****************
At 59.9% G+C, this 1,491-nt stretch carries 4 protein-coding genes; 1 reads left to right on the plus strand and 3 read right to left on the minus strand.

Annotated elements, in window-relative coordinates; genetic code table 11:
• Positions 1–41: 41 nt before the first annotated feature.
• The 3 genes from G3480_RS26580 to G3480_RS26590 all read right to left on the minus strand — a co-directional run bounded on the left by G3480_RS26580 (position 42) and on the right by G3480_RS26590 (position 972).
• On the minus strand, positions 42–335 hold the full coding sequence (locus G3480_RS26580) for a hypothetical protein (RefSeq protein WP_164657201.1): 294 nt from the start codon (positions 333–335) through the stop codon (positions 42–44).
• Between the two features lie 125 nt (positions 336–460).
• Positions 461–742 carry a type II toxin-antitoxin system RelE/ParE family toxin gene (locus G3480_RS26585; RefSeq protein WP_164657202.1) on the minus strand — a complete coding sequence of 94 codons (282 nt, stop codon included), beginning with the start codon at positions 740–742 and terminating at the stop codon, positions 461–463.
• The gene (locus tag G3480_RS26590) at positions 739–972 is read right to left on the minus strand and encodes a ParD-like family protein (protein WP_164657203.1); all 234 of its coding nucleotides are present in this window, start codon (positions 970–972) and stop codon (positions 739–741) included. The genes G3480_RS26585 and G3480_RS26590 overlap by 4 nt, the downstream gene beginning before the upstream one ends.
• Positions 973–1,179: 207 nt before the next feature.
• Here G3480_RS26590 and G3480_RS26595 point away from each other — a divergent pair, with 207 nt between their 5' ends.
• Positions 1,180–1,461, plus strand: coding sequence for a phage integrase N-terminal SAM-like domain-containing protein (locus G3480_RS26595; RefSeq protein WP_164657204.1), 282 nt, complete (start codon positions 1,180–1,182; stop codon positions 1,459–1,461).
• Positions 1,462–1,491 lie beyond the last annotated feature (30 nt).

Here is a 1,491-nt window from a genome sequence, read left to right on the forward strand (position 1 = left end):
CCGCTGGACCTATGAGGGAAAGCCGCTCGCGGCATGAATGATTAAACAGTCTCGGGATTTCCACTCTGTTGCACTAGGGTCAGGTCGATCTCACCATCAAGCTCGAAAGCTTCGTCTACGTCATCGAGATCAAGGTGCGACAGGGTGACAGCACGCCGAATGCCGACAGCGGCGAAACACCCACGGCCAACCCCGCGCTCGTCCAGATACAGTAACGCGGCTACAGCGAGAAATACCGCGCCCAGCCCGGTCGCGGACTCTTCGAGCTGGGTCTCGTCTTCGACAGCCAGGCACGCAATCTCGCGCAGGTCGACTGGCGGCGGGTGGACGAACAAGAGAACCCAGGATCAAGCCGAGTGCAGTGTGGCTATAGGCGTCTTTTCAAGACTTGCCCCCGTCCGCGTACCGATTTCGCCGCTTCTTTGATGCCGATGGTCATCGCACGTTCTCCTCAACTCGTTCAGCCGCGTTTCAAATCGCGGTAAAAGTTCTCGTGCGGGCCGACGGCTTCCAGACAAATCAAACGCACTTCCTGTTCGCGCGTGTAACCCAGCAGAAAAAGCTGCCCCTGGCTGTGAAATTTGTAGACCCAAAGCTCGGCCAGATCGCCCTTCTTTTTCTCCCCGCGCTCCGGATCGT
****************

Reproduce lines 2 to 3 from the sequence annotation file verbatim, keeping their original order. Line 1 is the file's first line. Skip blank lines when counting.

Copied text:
Annotated elements, in window-relative coordinates; genetic code table 11:
• Positions 1–41: 41 nt before the first annotated feature.